One day a professor asked his students to prepare for a surprise extra credit test he said he would be emailing them at home. The class was surprised because the summer session was almost over, and final grades were already pretty well established.
That evening, each student received a photograph of a large yellow canvas with one gray dot painted in the middle, along with instructions to write an essay on the painting.
When the professor received the answers back, all of the students with no exceptions described the gray dot, trying to explain its position, the contrast, and so on. After reading all the answers, the professor sent a follow-up email out to all the students:
“I am not going to grade you on this test; I just wanted to give you something to think about. No one wrote about the yellow section of the canvas. Everyone focused on the gray dot and the same happens in our lives. We have a whole canvas in front of us, but we are so busy focusing on the dark spot in the middle. Life is a special gift with different layers: friends, livelihood, love, family, and the miracles we see every day.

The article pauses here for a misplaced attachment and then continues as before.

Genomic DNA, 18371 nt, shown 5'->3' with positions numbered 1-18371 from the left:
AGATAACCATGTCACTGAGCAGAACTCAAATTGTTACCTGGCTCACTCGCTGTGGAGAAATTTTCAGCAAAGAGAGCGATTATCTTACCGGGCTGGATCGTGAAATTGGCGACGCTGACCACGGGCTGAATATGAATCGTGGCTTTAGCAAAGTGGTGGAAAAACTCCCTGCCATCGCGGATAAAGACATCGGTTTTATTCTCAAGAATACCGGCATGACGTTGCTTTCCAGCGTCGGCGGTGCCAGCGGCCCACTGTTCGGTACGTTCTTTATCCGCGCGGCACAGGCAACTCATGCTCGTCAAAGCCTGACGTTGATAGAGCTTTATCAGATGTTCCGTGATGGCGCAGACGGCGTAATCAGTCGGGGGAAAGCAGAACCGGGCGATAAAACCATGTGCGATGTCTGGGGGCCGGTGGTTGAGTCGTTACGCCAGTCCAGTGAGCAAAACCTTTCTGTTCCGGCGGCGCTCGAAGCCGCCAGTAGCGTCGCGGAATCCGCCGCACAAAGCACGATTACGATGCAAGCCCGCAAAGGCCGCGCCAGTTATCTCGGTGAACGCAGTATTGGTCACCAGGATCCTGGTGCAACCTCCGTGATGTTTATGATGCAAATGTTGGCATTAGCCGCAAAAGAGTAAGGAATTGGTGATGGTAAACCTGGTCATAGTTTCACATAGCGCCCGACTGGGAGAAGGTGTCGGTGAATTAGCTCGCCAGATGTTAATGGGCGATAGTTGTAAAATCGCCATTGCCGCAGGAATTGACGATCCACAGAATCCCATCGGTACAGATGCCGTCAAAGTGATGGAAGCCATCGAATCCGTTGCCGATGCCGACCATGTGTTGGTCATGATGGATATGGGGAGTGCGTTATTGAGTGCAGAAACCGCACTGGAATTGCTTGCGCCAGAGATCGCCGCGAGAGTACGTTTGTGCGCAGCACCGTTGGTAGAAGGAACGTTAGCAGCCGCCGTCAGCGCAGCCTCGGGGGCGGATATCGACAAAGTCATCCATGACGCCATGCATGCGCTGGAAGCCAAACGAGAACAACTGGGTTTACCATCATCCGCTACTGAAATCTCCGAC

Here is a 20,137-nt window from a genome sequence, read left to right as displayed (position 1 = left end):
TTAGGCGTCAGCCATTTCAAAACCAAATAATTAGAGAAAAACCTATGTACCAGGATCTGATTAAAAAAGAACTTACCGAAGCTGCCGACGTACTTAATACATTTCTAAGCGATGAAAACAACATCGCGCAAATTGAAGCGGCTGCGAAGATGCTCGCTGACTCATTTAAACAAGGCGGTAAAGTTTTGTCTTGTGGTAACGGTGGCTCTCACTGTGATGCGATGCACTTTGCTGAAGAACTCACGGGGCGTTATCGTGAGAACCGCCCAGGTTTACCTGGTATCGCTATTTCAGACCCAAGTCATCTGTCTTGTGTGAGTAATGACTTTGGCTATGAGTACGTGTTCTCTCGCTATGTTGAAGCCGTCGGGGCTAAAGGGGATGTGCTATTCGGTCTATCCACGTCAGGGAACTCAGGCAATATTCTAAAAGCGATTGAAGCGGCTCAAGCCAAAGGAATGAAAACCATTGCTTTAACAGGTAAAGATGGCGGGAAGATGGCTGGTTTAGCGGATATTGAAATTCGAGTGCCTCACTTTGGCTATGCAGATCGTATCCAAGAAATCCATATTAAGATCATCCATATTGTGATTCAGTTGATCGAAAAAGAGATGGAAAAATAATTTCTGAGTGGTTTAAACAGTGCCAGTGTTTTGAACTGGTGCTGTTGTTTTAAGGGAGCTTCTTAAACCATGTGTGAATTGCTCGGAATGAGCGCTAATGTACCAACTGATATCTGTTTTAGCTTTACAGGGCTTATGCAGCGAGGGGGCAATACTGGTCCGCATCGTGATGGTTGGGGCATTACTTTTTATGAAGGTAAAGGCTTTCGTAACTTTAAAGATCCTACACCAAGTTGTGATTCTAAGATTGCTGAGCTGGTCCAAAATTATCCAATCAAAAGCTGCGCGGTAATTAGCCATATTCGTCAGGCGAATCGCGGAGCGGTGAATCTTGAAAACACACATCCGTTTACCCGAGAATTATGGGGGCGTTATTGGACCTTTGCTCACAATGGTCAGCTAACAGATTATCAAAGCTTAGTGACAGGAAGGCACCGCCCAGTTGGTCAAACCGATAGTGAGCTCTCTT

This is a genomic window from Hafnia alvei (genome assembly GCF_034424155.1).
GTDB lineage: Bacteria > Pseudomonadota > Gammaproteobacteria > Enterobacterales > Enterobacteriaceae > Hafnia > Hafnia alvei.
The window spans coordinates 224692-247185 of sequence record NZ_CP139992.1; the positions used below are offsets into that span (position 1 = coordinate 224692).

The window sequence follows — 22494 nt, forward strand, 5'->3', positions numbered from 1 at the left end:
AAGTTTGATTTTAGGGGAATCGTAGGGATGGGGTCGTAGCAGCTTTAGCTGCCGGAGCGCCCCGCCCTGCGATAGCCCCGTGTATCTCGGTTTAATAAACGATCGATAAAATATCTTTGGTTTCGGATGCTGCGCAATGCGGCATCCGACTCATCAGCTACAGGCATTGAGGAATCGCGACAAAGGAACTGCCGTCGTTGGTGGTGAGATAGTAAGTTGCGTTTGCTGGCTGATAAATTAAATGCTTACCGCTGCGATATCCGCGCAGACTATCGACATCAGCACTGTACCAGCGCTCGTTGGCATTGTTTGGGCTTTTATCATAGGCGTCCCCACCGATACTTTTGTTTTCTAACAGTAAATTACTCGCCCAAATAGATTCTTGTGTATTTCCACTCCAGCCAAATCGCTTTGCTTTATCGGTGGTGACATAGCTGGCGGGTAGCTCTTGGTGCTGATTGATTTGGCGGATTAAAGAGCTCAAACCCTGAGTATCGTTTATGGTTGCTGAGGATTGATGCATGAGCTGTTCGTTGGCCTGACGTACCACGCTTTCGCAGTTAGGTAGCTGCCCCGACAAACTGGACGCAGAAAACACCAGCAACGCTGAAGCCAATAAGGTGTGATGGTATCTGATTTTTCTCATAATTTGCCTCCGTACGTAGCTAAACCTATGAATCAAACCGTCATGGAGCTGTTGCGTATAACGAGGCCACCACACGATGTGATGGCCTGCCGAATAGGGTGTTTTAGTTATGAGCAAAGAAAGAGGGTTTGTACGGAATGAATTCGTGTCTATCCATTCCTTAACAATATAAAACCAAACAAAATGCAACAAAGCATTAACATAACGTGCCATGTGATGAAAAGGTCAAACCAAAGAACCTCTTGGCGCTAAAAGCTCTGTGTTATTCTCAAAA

I want you all to realize the dark spots in our lives are just one thing on a very large, bright personal canvas.
Take your eyes away from the apparent spots in your life and enjoy each one of your blessings and each moment that life gives you.
I wish you the best!”
~ Elisa McNinch
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Save Your Eyes
August is Cataract Awareness Month, and that is a good time for everyone to get acquainted with the dangers that a cataract can pose. A cataract is a clouding of the lens in the eye. Because the lens focuses light onto your retina, any blockage or distortion can result in diminished eyesight.